With all his heart

The heart condition Daniel Tan was born with prevented him from doing sports or physical workouts.

But it helped him realise his talent in the visual arts, which took him to the School of the Arts (Sota).

Despite missing classes for nine months during the crucial two years of his International Baccalaureate Diploma Programme (IBDP) due to his health, the 18-year-old was one of the 110 students in his cohort to graduate.

They collected their results from the school at 2pm yesterday.

Daniel declined to reveal his score, but more than half the cohort obtained a score of between 40 and 45 points, with three students achieving the perfect score of 45 points.


On average, Sota's second batch of IBDP students scored 39.18 points - higher than the Singapore average of 36.53.

The acting head of the Faculty of Visual Arts at Sota, Mr Khiew Huey Chian, said: "The workload and rigour of the IBDP was heavy, even for a student with no health or physical stamina issues, let alone Daniel."

Teachers at Sota were "really amazed that he could get those results" despite having missed nine months of lessons.

In 2011, he underwent surgery to have a pacemaker implanted to his heart to help correct its rhythm. He was hospitalised for six months.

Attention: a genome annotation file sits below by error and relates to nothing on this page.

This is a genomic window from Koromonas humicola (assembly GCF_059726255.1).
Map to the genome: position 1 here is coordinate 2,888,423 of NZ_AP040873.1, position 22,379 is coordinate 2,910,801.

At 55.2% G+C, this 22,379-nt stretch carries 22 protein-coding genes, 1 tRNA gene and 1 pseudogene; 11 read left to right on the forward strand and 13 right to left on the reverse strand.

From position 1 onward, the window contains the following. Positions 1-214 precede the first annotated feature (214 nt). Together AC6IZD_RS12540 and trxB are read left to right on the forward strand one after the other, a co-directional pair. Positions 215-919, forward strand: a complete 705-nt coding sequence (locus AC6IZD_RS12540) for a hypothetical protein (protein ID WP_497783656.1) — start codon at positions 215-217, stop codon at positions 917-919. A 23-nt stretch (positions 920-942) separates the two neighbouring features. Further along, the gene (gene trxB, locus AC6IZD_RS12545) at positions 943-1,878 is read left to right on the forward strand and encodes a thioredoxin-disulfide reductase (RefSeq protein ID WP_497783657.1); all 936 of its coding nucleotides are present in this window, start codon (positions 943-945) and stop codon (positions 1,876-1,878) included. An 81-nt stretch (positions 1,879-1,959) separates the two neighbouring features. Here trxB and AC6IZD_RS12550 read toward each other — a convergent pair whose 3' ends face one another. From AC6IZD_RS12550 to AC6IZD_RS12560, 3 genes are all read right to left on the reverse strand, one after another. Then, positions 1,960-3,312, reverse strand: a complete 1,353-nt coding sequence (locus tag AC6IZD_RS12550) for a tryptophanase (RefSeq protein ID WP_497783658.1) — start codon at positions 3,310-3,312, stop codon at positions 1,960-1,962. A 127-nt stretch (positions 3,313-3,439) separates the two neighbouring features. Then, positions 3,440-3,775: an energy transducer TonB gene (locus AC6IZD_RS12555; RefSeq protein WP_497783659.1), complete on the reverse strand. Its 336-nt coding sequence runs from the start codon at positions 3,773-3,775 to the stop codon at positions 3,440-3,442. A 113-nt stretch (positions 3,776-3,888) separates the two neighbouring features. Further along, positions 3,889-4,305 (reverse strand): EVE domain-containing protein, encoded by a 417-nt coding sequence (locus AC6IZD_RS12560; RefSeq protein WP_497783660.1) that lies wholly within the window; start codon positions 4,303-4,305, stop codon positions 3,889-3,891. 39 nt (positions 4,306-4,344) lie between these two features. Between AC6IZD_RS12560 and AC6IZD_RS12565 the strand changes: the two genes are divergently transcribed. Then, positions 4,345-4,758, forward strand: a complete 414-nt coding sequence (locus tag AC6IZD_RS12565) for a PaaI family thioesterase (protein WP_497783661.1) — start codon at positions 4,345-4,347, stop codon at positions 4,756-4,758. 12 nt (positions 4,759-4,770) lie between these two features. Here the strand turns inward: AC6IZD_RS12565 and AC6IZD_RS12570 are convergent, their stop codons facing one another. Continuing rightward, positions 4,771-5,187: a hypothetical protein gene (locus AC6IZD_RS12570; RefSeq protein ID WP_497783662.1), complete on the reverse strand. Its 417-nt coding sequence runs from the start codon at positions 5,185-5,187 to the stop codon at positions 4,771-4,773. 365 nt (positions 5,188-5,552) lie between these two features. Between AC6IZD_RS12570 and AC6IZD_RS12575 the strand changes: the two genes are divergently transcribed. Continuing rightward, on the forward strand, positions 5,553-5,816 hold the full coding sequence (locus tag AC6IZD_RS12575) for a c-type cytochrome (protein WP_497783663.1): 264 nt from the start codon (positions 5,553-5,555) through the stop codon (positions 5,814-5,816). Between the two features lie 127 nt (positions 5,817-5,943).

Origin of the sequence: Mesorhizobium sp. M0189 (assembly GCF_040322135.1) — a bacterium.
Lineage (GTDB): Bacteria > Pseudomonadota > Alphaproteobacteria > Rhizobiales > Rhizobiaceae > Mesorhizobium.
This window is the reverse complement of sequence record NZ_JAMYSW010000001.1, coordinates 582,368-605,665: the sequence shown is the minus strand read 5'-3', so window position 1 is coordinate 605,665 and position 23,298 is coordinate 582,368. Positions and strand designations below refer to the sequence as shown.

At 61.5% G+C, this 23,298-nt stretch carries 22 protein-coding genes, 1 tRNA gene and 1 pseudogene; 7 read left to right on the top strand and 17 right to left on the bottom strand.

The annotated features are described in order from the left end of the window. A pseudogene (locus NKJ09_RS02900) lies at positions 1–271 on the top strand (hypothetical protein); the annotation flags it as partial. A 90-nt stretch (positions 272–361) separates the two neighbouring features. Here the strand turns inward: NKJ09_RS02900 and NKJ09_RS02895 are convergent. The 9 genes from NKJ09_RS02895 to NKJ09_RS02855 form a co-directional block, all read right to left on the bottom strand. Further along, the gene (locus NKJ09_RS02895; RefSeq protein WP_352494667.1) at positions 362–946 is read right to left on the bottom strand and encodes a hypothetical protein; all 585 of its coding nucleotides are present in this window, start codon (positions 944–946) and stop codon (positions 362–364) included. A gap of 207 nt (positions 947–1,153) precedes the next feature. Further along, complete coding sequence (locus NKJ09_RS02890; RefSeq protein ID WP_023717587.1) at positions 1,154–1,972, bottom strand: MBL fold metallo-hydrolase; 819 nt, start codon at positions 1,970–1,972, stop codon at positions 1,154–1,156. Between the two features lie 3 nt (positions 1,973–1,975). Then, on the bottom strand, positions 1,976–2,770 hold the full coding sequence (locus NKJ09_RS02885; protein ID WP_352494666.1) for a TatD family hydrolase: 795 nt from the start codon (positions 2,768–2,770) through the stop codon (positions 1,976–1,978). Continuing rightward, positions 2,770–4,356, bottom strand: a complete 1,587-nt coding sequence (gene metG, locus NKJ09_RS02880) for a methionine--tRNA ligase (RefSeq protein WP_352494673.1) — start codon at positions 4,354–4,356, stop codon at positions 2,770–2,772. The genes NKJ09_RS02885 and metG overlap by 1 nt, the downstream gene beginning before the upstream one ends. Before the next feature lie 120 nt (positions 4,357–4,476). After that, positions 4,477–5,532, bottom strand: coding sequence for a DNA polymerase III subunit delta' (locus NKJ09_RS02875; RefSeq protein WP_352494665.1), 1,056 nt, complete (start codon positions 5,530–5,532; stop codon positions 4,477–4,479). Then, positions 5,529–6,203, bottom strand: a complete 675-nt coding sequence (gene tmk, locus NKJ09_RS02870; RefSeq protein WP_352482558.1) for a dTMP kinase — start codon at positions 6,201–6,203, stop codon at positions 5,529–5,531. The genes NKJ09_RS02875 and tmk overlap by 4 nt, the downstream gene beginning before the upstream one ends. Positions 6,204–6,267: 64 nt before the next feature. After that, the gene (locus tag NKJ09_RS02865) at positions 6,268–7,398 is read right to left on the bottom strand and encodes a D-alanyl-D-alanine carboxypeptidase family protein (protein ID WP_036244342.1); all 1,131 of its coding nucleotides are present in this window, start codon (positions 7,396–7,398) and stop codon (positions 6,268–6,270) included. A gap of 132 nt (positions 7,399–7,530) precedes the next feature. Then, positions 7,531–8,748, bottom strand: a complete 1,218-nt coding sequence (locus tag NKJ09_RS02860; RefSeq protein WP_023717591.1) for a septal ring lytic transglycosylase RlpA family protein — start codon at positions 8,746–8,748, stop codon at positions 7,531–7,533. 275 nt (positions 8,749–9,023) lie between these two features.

Rhythm problems are common in teens and young adults with congenital heart disease due to changes in the conduction tissue of the heart.

Initially, he was breathless after the operation, "but it is now under control with medication," Daniel said.

In 2012, he was warded for three months for a chest infection.

But Daniel never gave up and continued to fight for his diploma. He would constantly consult his teachers, who kept their doors open for him.

"My friend Zachary Wong also helped me a lot with my maths and science subjects. Zachary did music," Daniel said.

As his poor health does not allow him to pursue his studies overseas, Daniel is pinning his hopes on the local institutions.

"I have applied to the Yale-NUS College to do a course in liberal arts. I'm also considering architecture," he said.


Singapore has topped the Asia-Pacific region in the International Baccalaureate (IB) diploma exams for four years running.

For the exams last November, Singapore students passed with a rate of 96.82 per cent - trumping students from Australia (93.66 per cent) and New Zealand (92.99 per cent).

Of the 975 students here, 43 - 32 of whom were from Anglo-Chinese School (Independent) - achieved the perfect score of 45. The number was 41 in 2012.

The average national score here was 36.53 points, while the average score globally was 29.95 points.

In Singapore, 20 schools offer the IB programme, which is more broad-based than the A levels.

It requires students to take six subjects and Theory of Knowledge, a course combining philosophy, religion and logical reasoning. They also take a second language, undertake research, write a 4,000-word essay and get involved in a community service project.

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